Updated: Mar 25, 2021
"What is Art for?" is an often asked question without any common acceptance of answer.
For some, it reflects ourselves; for others, mere exteriorization of contemporary values of the society. For some, it's a wastage of time or money; for others, connection to the intimate sense of the power of ideas. Art has remained an integral part of our lives by navigating the corridors of appreciation and skepticism for thousands of years.
This integration of Arts must go further to our learning institutions. Rather than a mere piece of beauty, Art has the potential of shaping our minds. Plutarch said, "The mind is not a vessel to be filled but a fire to be kindled." Art can be a catalyst for the fire by helping us connect to our mind through our sense perceptions, hopes, & desires, taking us beyond in the creative, imaginative space free from "So what?" towards "What if?"
Art evokes emotion. Emotions foster creativity.
"Art is the lie that enables us to realize the truth." – Pablo Picasso.
A resonating piece of Art can trigger a deluge of emotions breaking down the logical mind's barriers and connecting us to the more profound sense of beauty. Art is not just canvases and sculptures for museums or galleries, but a physical manifestation of emotions in various forms. Beethoven's music, the pantheon of Rome, or poetry of Whitman; all are pieces of Art that unpretentiously evokes their purpose even centuries after.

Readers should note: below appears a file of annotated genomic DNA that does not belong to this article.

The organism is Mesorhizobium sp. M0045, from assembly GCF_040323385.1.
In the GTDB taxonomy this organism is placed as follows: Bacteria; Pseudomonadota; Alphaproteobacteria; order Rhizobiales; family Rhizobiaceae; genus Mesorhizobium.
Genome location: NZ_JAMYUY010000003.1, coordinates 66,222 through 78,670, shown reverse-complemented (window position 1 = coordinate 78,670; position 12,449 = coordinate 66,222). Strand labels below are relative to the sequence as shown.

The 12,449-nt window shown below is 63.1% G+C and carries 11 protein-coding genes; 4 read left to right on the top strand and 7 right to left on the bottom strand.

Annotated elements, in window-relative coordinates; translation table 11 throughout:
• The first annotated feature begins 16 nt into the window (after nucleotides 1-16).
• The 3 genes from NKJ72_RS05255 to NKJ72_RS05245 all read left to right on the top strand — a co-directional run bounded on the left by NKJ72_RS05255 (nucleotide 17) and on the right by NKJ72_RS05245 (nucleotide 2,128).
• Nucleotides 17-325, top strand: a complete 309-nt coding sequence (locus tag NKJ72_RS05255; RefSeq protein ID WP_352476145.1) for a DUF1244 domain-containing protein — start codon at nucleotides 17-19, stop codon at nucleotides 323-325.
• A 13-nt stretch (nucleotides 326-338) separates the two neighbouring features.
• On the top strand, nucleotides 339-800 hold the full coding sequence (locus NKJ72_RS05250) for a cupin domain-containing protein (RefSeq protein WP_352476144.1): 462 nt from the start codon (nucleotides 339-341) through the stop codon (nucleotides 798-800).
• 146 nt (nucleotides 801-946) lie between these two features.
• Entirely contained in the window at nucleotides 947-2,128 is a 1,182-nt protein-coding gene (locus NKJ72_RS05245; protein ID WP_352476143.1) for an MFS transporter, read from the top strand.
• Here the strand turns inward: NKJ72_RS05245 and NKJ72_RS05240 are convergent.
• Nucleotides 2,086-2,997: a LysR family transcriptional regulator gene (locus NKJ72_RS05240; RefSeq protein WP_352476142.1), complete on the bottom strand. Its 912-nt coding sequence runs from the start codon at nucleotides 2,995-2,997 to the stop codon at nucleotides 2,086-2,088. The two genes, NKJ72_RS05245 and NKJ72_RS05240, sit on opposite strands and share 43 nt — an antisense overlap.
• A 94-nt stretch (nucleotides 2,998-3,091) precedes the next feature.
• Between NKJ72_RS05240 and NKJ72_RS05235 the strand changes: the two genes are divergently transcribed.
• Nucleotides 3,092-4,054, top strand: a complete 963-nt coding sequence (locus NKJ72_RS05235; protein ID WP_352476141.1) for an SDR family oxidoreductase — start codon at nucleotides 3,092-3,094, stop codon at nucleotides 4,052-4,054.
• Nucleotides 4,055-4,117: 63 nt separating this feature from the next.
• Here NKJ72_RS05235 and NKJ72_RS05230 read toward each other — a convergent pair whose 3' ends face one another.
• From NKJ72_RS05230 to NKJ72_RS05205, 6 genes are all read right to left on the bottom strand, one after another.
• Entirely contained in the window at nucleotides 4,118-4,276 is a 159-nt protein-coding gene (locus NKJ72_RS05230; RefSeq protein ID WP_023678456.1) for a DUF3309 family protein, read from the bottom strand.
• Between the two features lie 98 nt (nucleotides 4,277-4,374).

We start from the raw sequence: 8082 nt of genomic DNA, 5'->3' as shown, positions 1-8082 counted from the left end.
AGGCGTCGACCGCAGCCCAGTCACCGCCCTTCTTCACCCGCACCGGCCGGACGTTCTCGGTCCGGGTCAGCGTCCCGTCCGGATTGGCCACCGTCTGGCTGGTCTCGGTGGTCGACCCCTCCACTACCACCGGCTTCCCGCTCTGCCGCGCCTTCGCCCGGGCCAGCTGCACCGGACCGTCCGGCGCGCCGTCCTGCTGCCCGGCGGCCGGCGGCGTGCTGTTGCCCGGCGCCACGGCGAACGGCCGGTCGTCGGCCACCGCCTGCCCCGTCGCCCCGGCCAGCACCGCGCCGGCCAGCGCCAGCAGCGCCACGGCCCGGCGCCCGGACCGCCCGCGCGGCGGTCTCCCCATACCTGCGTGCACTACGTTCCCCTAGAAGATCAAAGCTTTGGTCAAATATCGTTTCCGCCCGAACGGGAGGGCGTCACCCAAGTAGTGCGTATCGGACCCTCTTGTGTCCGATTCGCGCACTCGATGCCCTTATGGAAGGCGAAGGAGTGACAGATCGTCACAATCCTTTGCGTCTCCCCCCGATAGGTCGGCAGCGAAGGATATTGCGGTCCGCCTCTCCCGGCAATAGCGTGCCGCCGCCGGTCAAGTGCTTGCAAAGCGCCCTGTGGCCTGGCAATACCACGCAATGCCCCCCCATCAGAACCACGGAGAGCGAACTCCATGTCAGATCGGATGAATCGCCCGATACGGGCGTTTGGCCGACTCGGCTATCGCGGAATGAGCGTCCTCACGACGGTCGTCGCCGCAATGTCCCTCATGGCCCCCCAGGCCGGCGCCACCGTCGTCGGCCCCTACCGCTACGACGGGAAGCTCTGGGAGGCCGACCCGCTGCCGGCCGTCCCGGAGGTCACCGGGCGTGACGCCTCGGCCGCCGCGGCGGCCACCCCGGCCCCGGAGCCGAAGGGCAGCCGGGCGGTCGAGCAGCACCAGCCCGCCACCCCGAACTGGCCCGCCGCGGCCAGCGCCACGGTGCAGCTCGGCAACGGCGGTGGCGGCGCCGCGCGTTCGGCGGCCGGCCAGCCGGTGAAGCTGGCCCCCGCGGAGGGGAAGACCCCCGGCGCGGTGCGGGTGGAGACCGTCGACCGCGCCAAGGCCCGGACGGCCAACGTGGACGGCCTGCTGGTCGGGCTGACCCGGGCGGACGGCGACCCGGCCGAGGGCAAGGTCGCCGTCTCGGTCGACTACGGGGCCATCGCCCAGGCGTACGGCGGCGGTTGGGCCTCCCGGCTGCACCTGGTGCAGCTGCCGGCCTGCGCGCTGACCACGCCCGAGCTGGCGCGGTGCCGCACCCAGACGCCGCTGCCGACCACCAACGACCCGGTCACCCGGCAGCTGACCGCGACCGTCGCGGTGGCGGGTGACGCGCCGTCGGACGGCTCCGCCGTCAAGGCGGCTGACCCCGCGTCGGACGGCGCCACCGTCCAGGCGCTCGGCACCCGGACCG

In ancient Greece, around the 5th century BCE, the tragedies were enacted as a form of theater with an objective of purification and purgation of emotions, particularly pity, and fear. Catharsis's concept helped the public learn from the stories of central characters, their success, and their mistakes at an emotional level. When Oedipus blinded himself upon realizing that he has unknowingly married his mother, the audience gasped at the thought that bad things can happen to good people evoking a plethora of unlived emotions and demonstrating the potentiality of life anyone can be subjected to.
The same purging is required in learning environments to demonstrate life's possibilities in myriad forms so that the latent sense perceptions can be evoked. Whitehead, an early 20th-century philosopher, said, "learning is the acquisition of the art of utilization of knowledge, by utilizing mean relating it to sense perceptions, feelings, hopes, desires, and mental activities." We need to move learning from collecting the scraps of information to the receptiveness to beauty and humane feeling.
Art is our tool.
The receptiveness to beauty through Art is also a vehicle to take an adventure in ideas through imagination. During Romanticism, imagination was elevated to a position as a supreme faculty of mind with a call to appreciate the beauty of invisible and unseen aspects of nature through deeper appreciation. Imagination is about connecting to something unseen is a creative endeavor that unfolds without obligation to a set of established rules or patterns. It can be found in everyday life like daydreaming, cooking, dancing, music, to highly researched scientific theories.
We perceive the potentialities of new creations that have not yet manifested through imagination, providing us the new blueprints that have not existed before. The current education system encourages clinging to formulas and repeating slogans, which awakens us intellectually and leaves us incomplete and uncreative. The harnessing of each participants' individual creative potential should focus on our learning environments to recreate the world's canvas. Learning is more than training the mind; it is about evoking into life wisdom and beauty, to re-enchant us in the universe we live in.